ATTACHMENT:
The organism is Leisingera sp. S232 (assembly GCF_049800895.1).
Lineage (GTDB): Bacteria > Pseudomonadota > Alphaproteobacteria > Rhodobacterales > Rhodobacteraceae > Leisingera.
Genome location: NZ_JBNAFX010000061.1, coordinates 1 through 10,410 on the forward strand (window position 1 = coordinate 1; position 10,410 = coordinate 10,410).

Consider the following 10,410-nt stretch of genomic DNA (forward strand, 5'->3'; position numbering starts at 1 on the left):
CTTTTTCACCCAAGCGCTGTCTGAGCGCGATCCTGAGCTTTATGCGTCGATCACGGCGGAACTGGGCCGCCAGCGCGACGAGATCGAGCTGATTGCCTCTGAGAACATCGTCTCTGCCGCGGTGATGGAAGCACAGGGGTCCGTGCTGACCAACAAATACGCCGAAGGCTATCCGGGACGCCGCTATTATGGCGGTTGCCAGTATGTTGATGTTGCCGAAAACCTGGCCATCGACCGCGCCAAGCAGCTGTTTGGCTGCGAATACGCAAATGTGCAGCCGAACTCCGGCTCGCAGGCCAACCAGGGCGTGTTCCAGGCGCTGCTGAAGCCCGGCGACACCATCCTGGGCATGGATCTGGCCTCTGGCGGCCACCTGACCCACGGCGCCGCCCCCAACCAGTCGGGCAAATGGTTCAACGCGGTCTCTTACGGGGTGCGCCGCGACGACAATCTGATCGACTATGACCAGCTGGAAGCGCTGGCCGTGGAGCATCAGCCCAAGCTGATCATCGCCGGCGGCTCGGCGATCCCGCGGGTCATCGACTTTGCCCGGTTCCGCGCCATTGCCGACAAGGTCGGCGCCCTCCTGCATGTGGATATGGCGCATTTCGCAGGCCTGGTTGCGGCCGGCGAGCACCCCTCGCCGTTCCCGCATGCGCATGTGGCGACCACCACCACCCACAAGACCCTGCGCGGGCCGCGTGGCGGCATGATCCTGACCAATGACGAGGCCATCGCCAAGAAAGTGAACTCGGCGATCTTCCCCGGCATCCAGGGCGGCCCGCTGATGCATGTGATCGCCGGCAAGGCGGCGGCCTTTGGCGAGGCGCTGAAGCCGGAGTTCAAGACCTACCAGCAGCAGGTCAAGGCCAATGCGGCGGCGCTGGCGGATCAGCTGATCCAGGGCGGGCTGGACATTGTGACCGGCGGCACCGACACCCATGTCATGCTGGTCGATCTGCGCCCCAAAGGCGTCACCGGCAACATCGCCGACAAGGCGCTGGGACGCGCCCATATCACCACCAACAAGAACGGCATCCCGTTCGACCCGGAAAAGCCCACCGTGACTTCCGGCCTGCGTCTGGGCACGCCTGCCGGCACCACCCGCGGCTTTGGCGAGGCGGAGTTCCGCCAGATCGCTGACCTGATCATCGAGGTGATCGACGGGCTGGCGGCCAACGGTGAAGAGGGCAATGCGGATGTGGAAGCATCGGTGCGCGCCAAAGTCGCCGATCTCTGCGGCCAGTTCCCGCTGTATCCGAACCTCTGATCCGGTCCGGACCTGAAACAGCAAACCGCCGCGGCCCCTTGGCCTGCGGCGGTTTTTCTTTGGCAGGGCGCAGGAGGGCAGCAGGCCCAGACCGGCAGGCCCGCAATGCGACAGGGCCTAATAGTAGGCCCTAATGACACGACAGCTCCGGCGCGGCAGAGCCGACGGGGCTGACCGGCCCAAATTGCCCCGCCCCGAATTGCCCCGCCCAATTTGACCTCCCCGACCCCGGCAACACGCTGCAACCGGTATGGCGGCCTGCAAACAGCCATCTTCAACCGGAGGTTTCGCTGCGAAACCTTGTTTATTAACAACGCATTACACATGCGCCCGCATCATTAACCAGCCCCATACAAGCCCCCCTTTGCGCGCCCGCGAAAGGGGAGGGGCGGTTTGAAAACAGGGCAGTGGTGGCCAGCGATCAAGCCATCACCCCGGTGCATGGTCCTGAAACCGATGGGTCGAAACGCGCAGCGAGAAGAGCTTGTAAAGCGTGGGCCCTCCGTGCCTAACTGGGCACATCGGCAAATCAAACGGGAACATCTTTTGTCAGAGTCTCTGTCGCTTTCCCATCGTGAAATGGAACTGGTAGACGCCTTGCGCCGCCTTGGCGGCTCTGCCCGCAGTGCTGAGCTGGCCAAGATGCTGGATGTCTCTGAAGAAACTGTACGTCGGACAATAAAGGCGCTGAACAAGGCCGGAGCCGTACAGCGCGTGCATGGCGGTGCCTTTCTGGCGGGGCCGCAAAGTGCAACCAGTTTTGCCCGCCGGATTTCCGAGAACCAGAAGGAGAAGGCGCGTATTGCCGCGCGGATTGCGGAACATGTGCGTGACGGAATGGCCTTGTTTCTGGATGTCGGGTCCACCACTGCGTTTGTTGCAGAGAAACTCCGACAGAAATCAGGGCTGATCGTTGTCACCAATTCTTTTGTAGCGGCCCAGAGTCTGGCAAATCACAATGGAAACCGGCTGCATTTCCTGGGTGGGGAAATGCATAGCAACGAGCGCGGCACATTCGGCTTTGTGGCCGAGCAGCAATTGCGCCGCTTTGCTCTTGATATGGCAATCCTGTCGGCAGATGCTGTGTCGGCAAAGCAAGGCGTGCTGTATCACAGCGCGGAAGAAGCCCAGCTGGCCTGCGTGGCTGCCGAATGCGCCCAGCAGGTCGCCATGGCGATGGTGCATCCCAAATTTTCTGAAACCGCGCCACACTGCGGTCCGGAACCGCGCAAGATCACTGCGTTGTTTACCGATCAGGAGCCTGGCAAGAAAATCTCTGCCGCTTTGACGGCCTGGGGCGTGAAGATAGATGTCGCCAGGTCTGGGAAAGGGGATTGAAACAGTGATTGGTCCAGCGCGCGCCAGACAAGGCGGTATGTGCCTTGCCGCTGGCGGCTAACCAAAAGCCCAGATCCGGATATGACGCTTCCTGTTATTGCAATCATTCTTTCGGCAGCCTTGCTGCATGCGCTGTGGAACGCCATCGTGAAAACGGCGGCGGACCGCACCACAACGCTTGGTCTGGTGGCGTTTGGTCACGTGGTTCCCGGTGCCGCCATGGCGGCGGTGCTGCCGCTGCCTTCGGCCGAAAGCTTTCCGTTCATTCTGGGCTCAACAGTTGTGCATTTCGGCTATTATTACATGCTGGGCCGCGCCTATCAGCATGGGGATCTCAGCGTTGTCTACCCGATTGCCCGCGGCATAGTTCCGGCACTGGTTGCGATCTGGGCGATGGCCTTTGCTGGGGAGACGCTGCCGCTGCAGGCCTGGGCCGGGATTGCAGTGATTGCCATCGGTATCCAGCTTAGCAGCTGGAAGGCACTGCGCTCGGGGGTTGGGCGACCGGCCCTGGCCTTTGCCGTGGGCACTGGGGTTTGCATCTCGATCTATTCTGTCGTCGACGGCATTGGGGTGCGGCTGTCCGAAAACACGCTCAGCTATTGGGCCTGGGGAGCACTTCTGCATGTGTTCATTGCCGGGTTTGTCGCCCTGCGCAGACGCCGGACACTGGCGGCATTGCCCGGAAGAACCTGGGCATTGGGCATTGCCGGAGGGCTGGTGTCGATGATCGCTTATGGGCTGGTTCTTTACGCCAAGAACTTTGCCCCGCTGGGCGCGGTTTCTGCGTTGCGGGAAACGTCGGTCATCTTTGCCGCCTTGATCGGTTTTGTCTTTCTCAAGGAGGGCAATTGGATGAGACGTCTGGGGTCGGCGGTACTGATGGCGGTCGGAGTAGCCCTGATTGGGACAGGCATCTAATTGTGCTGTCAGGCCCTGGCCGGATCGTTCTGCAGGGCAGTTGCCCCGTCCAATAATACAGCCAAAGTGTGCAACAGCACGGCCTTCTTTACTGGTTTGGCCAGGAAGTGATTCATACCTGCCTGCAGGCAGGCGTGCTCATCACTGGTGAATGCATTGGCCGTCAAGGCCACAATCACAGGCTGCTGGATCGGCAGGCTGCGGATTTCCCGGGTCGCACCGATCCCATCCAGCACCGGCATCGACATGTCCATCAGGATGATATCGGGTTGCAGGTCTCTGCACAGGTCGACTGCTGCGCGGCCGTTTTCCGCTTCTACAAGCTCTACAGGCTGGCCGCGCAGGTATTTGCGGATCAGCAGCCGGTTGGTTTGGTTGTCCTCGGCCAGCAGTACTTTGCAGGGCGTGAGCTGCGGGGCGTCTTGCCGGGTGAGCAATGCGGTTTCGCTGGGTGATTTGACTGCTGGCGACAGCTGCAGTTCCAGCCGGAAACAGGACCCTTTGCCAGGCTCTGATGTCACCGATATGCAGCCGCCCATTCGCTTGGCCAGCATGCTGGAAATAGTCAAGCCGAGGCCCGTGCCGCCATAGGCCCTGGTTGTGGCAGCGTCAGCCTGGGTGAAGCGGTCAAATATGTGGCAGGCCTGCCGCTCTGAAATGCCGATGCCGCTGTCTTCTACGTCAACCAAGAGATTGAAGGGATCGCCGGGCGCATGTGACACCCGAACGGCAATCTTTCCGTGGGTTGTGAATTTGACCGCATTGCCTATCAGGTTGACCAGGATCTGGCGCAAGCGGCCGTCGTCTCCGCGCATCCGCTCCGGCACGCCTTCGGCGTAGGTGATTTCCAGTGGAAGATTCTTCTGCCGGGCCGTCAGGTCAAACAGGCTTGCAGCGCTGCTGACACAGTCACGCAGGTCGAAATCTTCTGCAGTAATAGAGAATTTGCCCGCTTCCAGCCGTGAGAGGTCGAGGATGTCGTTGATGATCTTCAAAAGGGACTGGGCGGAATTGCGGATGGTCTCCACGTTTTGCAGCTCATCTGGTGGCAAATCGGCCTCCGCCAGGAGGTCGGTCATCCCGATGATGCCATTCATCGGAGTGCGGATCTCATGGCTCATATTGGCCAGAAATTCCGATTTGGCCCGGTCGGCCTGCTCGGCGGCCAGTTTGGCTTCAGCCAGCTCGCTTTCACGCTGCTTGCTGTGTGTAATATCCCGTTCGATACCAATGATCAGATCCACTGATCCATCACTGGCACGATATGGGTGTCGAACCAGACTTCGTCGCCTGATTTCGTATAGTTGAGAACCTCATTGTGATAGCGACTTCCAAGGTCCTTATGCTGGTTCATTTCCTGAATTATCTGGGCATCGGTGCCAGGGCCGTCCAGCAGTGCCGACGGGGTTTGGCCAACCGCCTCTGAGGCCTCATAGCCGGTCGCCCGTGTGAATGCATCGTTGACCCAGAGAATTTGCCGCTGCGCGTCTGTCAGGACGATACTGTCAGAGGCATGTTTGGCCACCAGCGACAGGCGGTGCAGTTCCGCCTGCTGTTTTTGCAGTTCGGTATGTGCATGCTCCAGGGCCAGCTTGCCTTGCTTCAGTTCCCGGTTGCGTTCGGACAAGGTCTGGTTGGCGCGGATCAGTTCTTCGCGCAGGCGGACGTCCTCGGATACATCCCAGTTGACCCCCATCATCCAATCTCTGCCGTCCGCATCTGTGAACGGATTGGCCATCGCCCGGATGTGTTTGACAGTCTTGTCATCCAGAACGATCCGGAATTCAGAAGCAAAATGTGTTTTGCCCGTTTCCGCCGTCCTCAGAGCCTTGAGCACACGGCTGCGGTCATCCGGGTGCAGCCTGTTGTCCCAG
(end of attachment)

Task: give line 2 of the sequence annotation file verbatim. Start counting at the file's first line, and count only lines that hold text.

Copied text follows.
Lineage (GTDB): Bacteria > Pseudomonadota > Alphaproteobacteria > Rhodobacterales > Rhodobacteraceae > Leisingera.